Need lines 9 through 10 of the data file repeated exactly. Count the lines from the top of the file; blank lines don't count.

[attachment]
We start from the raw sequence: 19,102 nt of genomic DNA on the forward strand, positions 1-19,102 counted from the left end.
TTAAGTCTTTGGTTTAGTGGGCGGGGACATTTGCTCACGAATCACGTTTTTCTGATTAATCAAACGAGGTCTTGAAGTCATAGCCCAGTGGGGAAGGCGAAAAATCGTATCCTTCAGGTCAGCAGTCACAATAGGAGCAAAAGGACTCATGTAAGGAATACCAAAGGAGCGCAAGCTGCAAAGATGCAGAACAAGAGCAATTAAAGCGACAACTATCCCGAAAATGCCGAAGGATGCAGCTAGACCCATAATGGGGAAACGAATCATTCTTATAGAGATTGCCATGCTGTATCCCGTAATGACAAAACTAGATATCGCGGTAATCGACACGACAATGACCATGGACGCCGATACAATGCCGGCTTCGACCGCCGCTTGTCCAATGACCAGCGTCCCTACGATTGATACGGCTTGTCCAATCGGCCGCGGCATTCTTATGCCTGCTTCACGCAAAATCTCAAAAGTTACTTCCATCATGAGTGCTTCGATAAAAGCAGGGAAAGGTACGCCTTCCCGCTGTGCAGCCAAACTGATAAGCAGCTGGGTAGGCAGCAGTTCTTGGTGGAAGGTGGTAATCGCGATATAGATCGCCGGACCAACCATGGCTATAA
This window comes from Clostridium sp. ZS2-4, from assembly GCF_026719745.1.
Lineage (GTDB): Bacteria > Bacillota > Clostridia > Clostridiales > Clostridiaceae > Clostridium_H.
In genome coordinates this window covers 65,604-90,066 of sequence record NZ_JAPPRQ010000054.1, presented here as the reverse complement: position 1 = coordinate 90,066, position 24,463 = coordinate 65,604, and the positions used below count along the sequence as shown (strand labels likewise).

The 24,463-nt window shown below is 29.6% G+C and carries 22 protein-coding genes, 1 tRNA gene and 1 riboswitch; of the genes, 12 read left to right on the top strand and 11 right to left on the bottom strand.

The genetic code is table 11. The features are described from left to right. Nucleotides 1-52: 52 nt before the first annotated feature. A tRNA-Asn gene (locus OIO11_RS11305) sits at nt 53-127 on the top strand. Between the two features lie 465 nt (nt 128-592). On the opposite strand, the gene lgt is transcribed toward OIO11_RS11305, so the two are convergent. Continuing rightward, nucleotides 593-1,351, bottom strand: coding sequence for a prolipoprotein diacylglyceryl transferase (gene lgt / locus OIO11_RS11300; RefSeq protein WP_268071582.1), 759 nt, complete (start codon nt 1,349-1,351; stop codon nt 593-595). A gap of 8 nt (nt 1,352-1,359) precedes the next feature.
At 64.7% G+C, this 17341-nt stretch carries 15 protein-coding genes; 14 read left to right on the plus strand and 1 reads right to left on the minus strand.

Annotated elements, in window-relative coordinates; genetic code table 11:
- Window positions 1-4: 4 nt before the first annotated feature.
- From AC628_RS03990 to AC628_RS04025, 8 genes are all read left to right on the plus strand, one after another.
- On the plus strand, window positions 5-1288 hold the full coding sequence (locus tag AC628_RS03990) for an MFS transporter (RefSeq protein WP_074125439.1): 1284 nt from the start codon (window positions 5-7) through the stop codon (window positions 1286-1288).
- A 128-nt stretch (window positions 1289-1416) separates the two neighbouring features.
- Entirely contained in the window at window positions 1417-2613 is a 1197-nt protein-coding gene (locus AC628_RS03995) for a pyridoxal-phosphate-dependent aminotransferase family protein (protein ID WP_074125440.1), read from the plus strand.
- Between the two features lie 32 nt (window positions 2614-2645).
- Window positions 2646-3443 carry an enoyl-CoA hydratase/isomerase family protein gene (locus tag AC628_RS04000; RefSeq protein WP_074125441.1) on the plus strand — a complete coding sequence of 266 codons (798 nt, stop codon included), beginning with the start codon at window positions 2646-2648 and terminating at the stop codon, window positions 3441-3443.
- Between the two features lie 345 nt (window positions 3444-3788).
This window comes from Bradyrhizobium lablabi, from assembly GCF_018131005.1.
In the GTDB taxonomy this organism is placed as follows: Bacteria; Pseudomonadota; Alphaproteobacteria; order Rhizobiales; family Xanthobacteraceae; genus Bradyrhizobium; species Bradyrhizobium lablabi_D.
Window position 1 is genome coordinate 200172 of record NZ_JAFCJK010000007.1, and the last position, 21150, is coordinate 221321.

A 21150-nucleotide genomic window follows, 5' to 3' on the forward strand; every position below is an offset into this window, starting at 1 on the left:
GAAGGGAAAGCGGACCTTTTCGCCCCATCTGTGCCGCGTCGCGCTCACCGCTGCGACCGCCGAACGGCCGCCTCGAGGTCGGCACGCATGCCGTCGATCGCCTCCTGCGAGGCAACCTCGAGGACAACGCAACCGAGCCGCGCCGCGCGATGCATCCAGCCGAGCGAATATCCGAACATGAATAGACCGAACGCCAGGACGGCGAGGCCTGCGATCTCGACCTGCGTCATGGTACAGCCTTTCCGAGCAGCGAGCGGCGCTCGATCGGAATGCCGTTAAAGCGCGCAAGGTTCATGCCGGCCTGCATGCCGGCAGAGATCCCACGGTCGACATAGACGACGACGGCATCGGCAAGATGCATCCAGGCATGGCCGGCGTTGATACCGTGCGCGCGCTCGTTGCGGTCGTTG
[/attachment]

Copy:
Annotated elements, in window-relative coordinates; genetic code table 11:
- Window positions 1-4: 4 nt before the first annotated feature.